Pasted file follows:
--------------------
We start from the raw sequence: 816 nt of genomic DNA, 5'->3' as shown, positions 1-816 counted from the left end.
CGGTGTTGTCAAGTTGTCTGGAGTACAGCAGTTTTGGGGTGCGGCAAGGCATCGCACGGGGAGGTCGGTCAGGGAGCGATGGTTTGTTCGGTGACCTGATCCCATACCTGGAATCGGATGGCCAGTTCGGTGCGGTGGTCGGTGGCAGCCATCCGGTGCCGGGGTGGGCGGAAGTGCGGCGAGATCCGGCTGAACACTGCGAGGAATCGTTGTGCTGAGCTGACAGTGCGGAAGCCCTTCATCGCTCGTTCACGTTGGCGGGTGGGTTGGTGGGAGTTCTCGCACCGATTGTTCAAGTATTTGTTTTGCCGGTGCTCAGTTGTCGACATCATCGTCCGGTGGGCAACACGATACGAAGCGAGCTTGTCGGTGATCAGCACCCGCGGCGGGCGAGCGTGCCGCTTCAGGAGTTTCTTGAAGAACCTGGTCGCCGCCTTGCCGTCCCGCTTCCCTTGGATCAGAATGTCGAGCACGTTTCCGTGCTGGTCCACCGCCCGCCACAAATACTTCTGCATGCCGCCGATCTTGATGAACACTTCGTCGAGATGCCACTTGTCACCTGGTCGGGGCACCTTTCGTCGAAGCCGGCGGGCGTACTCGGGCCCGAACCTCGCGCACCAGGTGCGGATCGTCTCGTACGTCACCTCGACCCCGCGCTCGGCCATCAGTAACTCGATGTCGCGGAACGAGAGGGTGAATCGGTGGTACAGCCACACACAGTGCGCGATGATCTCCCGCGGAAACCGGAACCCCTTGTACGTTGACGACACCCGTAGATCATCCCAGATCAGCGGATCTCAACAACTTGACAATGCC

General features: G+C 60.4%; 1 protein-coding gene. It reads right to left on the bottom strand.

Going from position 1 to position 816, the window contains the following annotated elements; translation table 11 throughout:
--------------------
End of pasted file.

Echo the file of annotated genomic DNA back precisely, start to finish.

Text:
We start from the raw sequence: 816 nt of genomic DNA, 5'->3' as shown, positions 1-816 counted from the left end.
CGGTGTTGTCAAGTTGTCTGGAGTACAGCAGTTTTGGGGTGCGGCAAGGCATCGCACGGGGAGGTCGGTCAGGGAGCGATGGTTTGTTCGGTGACCTGATCCCATACCTGGAATCGGATGGCCAGTTCGGTGCGGTGGTCGGTGGCAGCCATCCGGTGCCGGGGTGGGCGGAAGTGCGGCGAGATCCGGCTGAACACTGCGAGGAATCGTTGTGCTGAGCTGACAGTGCGGAAGCCCTTCATCGCTCGTTCACGTTGGCGGGTGGGTTGGTGGGAGTTCTCGCACCGATTGTTCAAGTATTTGTTTTGCCGGTGCTCAGTTGTCGACATCATCGTCCGGTGGGCAACACGATACGAAGCGAGCTTGTCGGTGATCAGCACCCGCGGCGGGCGAGCGTGCCGCTTCAGGAGTTTCTTGAAGAACCTGGTCGCCGCCTTGCCGTCCCGCTTCCCTTGGATCAGAATGTCGAGCACGTTTCCGTGCTGGTCCACCGCCCGCCACAAATACTTCTGCATGCCGCCGATCTTGATGAACACTTCGTCGAGATGCCACTTGTCACCTGGTCGGGGCACCTTTCGTCGAAGCCGGCGGGCGTACTCGGGCCCGAACCTCGCGCACCAGGTGCGGATCGTCTCGTACGTCACCTCGACCCCGCGCTCGGCCATCAGTAACTCGATGTCGCGGAACGAGAGGGTGAATCGGTGGTACAGCCACACACAGTGCGCGATGATCTCCCGCGGAAACCGGAACCCCTTGTACGTTGACGACACCCGTAGATCATCCCAGATCAGCGGATCTCAACAACTTGACAATGCC

General features: G+C 60.4%; 1 protein-coding gene. It reads right to left on the bottom strand.

Going from position 1 to position 816, the window contains the following annotated elements; translation table 11 throughout: